David Jacoby 07:30
So mine is 100% one on one, consulting, it works very much like a financial planning firm that you would find in the US. There’s no online products or classes or anything like that. It’s meeting one on one with somebody and really looking at their situation and ways that I think that I could help them.
Amy Scott 07:57
Yep, that makes sense. And so how did you get into this? Did you, I mean I assume you have a background in financial planning, and then saw an opportunity to bring it to this audience in particular?
David Jacoby 08:10
Yes. So I have been in the finance and accounting industry my entire career. So I majored in accounting and out of school, I worked in taxes and then moved into some more financial roles. I’ve always had a passion for investing. And then when I was pursuing my master’s degree, I was abroad for two of the semesters in Brazil, and then Chile, and then decided to stay in Chile and find a job down there. And actually tried or thought about starting my own financial planning firm while I was down there, because it really combines all of my interests and background of being able to do taxes like I have in the past, do my passion of investing, and then really wrap it all together as financial planning to help somebody in a really holistic way. And from being abroad it was really a natural fit for me to start working with expats and nomads. I lived the life, I understood the challenges of it. I was passionate about it, fully, you know, infected with the travel virus or the travel bug. And so talking to other expats and travelers and nomads was really the people that I connected with the most and really found a natural inkling to want to help them and work with them.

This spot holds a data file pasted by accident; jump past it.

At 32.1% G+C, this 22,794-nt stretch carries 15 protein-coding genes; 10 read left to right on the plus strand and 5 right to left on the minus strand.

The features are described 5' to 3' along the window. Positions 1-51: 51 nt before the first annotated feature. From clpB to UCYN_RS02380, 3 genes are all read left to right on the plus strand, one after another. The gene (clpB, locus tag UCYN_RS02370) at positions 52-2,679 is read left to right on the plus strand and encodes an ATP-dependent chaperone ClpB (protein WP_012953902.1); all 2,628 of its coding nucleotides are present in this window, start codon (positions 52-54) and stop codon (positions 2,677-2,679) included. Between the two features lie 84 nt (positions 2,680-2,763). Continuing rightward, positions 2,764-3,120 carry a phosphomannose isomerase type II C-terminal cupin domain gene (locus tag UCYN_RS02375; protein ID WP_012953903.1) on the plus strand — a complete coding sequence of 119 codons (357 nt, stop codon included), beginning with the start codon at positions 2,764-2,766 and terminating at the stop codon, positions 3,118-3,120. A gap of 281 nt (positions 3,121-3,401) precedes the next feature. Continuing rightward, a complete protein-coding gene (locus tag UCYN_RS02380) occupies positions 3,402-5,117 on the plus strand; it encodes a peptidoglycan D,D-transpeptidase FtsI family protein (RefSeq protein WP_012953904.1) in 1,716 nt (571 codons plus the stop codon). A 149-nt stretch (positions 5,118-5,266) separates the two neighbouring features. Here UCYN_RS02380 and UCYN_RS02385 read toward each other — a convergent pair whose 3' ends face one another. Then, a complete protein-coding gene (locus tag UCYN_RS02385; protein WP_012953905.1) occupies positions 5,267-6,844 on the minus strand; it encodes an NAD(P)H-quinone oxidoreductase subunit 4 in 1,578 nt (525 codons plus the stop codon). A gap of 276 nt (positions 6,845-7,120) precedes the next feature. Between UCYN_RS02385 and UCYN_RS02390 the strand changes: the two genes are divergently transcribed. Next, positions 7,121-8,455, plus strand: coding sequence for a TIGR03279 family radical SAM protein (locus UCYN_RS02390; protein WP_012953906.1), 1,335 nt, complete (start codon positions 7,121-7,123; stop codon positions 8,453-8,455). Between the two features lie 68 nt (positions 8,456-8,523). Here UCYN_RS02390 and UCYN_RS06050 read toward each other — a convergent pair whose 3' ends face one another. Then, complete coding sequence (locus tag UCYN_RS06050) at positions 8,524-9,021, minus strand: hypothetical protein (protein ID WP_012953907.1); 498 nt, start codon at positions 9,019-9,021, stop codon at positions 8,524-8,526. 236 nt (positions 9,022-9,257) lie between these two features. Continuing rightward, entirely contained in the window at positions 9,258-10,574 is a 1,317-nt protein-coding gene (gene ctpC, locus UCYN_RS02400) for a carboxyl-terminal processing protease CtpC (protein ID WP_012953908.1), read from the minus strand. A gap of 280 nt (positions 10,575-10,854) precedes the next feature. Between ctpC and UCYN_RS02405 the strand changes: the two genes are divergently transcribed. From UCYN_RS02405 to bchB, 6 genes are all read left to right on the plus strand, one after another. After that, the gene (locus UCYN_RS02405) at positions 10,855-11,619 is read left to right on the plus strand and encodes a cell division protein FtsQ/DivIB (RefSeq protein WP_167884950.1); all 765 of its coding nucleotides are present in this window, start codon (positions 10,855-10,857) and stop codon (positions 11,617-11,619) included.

Amy Scott 09:39
Well, and I think it’s a community that is in need of help. There’s, you know, there’s so many sometimes subtle changes and sometimes big changes that I feel like we need to look at, in our finances and our financial planning. Once we bring in the travel or living abroad into the equation, it just can shift things, like I said suddenly or dramatically. And we’re going to get into some of that. So to start, I thought it would be good if you could define financial planning. I think you kind of just touched on a couple aspects of it. But you know, how do you define that? And what does it include?
David Jacoby 10:25
Well, before I get into that, I do need to just put in my little required disclaimer, you know, of course, we’re going to talk about taxes, financial planning, investment advice, it’s all going to be really in general. So, you know, seek out personal advice from a professional, and, you know, particular to your situation, do your own research. So with that little disclaimer out of the way, anyone who knows me knows that I’m a huge podcast advocate. So I’ve been listening to ’em for years. I’m the type of person that lives with headphones on and consumes multiple hours of podcasts every day. And I was listening to one of your episodes, I believe it was from last month, the unconventional budget accommodations with Michelle, and the two of you had a great discussion that was just about one word. And it was the word intentional. And, you know, anybody who hasn’t listened to that episode, I recommend they go back, because that really spoke to me. You know, I can’t think of a better way to define financial planning, other than being intentional with who you bank with or what you’re invested in, how you’ve structured your business, even down to how you’re spending your money being intentional. And I think that that’s a great one-word definition. If I was taking it out, it’s you know, aligning these intentional choices with your personal mission, your core values, and doing it in a way that gives you confidence that you’re going to achieve your goals in a thoughtful way.
Amy Scott 12:07